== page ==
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Dietribes: Death by Chocolate

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This post is dedicated to all my fellow chocoholic Flossers, who might dare strive to drink 50 cups of chocolate a day as Montezuma, the Aztec king, was said to do. Or just anyone who likes to have a little cocoa here and there. Happy Valentine's Day!

"¢ There are, of course, several varieties of chocolate ranging from milk to very dark. So-called "white chocolate" (can you sense my chocolate snobbery?) isn't chocolate in the technical sense, since it's comprised of cocoa butter, sugar and milk, but no actual cocoa solids.

"¢ Finding just the right consistency that "melts in your mouth and not in your hand" can be difficult. The melting point of cocoa butter is just below the human body temperature -- explaining why it literally melts in your mouth.

"¢ Legend has it that Forrest Mars, Senior met soldiers in the Spanish Civil war eating chocolates covered in a hard shell that prevented them from melting. The inspiration paid off, and M&Ms became a popular snack for soldiers in WWII.

"¢ Besides being a delicious and occasionally decadent treat, chocolate has plenty of other values. It can fuel a car, be used as fake blood (like in the shower scene in Psycho), work as a band-aid (er, sorta), and possibly even help stop global warming. Did I also mention certain varieties have been shown to reduce the risk of heart disease and helped aid in the invention of the microwave?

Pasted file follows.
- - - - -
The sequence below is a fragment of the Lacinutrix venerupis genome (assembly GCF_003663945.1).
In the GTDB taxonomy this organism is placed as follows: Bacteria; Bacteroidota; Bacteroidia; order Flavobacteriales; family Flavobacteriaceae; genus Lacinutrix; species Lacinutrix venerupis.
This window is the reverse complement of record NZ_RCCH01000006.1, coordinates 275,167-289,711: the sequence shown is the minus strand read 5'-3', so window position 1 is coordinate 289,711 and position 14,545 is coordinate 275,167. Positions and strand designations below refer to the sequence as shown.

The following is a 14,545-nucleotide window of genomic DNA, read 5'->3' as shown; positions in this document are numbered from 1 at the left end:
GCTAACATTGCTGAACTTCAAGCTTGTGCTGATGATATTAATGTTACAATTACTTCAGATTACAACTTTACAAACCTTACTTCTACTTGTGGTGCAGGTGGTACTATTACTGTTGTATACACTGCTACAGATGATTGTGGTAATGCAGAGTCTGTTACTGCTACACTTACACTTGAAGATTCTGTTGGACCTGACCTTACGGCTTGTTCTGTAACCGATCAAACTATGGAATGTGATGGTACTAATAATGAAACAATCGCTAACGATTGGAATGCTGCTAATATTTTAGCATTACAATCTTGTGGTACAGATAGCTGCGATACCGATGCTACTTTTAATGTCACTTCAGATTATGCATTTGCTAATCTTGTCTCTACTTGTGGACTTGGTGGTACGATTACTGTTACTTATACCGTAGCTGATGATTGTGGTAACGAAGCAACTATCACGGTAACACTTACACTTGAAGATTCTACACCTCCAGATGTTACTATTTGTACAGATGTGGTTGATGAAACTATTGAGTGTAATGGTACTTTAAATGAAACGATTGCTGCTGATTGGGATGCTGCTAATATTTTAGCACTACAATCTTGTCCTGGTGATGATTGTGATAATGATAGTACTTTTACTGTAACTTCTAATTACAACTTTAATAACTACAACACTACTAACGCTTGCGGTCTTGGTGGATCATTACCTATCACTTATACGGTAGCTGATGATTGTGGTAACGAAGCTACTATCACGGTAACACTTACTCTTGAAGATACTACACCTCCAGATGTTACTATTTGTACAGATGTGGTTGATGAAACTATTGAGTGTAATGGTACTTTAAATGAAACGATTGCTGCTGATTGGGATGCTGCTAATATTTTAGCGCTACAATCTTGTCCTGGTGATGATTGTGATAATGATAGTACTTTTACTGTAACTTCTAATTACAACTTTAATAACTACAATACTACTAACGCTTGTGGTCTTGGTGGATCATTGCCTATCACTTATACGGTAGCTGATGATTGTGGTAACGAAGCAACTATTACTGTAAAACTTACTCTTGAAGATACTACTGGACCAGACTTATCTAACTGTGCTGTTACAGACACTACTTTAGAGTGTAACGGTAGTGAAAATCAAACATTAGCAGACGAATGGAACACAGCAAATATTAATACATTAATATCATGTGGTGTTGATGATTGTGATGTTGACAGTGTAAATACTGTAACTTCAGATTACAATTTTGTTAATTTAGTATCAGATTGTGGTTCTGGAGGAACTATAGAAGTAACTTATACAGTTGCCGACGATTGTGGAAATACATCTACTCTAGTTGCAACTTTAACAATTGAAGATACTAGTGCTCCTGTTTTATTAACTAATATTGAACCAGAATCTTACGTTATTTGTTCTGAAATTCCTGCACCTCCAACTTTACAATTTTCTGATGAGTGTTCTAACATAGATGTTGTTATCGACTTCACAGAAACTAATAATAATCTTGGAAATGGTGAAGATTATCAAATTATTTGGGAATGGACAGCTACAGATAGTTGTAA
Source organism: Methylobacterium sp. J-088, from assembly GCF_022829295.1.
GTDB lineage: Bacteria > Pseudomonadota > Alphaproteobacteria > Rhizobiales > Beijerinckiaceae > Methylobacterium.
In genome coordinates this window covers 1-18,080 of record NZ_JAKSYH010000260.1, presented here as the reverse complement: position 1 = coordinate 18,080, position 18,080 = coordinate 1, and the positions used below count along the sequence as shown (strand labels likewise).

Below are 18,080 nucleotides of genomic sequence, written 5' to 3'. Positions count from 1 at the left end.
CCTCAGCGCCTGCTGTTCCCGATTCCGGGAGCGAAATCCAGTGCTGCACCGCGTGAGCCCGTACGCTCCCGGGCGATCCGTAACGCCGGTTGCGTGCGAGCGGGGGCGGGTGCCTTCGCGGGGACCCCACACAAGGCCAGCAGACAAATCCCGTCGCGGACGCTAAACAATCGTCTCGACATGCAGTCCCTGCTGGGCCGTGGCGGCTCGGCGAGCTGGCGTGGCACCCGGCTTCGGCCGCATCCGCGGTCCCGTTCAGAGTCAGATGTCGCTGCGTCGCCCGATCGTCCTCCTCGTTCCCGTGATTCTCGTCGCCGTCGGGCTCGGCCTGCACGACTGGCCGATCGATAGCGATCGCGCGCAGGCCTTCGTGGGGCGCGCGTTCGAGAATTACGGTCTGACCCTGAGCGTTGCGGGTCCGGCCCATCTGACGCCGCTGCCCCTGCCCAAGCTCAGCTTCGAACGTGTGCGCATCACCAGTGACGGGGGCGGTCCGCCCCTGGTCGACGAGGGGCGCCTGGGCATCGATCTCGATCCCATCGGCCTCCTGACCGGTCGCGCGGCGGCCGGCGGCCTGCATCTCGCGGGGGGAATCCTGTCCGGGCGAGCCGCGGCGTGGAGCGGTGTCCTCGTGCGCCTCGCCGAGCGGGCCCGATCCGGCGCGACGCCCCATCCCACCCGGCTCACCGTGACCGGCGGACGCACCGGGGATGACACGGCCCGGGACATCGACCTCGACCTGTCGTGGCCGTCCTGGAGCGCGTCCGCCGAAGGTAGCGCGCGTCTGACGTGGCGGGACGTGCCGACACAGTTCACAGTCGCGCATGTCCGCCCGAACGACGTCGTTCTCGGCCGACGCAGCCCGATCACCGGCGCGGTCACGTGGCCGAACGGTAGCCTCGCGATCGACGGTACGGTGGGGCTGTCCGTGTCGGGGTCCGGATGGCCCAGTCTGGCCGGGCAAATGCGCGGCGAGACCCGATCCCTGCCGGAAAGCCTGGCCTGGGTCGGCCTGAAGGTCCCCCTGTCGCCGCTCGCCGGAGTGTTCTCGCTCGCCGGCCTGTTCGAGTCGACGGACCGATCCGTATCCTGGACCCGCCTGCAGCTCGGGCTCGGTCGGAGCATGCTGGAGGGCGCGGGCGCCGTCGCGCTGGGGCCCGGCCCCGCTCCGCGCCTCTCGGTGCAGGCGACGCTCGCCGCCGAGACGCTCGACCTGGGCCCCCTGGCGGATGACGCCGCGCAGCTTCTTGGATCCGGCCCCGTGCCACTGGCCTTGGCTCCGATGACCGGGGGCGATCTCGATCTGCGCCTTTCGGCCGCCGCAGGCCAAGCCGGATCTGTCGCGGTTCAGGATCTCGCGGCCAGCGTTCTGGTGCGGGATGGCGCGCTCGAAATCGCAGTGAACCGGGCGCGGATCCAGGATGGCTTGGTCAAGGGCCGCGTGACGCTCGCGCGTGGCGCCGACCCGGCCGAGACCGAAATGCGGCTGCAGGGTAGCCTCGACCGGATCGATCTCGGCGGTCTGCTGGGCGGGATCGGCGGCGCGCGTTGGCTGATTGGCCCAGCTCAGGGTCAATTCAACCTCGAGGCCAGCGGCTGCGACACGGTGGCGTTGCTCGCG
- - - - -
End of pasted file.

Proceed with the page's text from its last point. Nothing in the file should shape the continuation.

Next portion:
"¢ Though Richard Cadbury came up with the first heart shaped box in the 1860s, and much of Valentine's day is about the familiar heart symbol since, some may prefer a chocolate heart that's a bit more ... anatomically correct.

"¢ More evidence of the impending Robot Revolution, and the kind of candies they will enjoy: Mars, IBM, and the Department of Agriculture have teamed up to sequence and analyze the entire cocoa genome in the hopes of unleashing a stronger, disease-resistant, genetically superior coca plant!

"¢ If you simply can't get enough chocolate, visit "Chocolate Covered February" in Hershey, PA. But make sure your trip includes the Hotel Hershey Chocolate Spa "“ whipped cocoa bath, choice of a chocolate bean polish or Chocolate Sugar Scrub, and 50-minute Cocoa Massage and lunch. No matter how much you love chocolate though, you still might not want to get stuck in a vat of it.

"¢ Those of you in the Boston area may need to consume some chocolate in order to activate your serotonin levels, because a tax on sweets might be coming - watch out!


What are some of your favorite kinds of chocolate, Flossers? Any that you despise? I'm a dark chocolate girl myself - at least 60% cocoa for me to even find it worthy of consumption!

Hungry for more? Venture into the Dietribes archive.